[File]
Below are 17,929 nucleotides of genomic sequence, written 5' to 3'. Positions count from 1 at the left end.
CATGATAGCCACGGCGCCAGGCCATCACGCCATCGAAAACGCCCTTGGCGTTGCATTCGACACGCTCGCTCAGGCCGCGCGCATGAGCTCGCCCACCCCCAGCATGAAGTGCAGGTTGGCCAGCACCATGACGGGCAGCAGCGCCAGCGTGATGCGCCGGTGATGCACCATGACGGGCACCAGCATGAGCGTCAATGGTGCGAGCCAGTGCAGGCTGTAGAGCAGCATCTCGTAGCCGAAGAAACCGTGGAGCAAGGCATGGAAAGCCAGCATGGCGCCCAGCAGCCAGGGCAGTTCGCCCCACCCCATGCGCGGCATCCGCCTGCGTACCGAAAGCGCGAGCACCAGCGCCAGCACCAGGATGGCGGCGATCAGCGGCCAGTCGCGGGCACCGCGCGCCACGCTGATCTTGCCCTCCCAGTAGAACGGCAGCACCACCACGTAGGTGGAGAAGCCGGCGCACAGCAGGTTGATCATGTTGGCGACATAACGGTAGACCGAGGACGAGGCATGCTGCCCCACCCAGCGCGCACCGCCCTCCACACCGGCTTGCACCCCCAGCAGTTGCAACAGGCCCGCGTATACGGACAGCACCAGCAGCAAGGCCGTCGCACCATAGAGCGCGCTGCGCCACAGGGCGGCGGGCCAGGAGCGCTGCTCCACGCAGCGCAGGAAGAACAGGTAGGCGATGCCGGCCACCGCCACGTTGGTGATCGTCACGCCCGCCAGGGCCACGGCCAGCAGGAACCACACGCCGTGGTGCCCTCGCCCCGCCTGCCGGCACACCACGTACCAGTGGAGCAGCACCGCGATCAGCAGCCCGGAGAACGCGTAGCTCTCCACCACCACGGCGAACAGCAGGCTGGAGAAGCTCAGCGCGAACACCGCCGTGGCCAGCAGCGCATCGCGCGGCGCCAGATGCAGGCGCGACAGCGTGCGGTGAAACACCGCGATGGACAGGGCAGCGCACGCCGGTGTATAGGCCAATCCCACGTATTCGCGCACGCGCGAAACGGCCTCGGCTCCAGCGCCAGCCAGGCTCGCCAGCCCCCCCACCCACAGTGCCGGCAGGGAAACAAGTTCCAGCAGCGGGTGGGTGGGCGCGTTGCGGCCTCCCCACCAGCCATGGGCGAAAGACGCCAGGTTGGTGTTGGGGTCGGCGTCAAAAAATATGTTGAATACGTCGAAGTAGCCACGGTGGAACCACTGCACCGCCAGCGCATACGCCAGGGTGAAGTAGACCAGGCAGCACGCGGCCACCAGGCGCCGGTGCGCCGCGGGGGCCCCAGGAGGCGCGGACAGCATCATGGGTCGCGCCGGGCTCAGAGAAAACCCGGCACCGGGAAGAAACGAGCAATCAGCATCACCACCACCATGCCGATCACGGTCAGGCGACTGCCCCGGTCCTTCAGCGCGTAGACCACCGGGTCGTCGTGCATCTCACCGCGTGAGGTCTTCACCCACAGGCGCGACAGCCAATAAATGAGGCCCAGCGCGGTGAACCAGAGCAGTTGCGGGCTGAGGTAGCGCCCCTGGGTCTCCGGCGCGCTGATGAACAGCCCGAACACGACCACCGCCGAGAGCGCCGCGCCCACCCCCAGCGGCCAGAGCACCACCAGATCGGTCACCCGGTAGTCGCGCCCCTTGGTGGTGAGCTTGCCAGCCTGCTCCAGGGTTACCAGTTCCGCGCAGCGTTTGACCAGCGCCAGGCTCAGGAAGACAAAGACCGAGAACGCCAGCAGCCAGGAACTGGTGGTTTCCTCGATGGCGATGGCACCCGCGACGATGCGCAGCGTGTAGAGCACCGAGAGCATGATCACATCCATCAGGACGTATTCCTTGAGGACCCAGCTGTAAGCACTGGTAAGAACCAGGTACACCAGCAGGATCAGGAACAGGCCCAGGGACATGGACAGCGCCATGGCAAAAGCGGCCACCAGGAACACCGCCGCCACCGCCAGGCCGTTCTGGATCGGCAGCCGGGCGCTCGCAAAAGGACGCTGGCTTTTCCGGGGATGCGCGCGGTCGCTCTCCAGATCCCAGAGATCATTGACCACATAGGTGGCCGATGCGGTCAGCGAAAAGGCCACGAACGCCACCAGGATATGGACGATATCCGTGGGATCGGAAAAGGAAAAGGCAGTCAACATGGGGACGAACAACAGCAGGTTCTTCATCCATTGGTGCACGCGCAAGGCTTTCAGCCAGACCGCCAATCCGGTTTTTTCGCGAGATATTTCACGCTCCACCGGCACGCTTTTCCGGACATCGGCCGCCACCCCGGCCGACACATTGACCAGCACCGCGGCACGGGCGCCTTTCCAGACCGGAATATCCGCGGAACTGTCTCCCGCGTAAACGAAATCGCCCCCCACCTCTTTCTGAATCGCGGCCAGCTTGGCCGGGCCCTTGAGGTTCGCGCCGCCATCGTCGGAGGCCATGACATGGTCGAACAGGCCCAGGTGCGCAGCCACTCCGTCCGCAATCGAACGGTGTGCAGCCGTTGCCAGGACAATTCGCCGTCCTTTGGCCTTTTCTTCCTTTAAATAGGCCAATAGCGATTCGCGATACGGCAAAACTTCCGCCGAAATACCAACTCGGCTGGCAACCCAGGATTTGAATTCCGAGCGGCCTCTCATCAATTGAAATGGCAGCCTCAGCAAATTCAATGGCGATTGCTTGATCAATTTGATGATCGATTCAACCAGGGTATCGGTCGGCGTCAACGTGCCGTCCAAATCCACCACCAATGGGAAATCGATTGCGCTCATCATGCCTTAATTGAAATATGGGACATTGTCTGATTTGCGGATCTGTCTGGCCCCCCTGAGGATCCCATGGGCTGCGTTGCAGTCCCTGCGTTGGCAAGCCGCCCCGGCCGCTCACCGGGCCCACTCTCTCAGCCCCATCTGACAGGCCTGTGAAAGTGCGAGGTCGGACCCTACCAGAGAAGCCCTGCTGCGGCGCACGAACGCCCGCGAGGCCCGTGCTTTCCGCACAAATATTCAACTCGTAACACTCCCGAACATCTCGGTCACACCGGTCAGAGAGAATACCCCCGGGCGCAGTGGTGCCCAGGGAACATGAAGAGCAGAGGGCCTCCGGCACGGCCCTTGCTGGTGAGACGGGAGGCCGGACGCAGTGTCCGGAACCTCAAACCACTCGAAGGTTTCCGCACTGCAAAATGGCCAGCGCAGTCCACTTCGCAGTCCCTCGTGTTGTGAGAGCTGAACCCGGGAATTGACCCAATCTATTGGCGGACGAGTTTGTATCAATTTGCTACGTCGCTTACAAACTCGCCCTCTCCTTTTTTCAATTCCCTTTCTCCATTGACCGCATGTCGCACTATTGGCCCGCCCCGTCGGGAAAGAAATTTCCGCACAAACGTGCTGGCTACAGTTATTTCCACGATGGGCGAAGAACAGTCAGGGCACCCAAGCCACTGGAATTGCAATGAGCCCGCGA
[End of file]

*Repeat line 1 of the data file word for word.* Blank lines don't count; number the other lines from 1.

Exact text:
Below are 17,929 nucleotides of genomic sequence, written 5' to 3'. Positions count from 1 at the left end.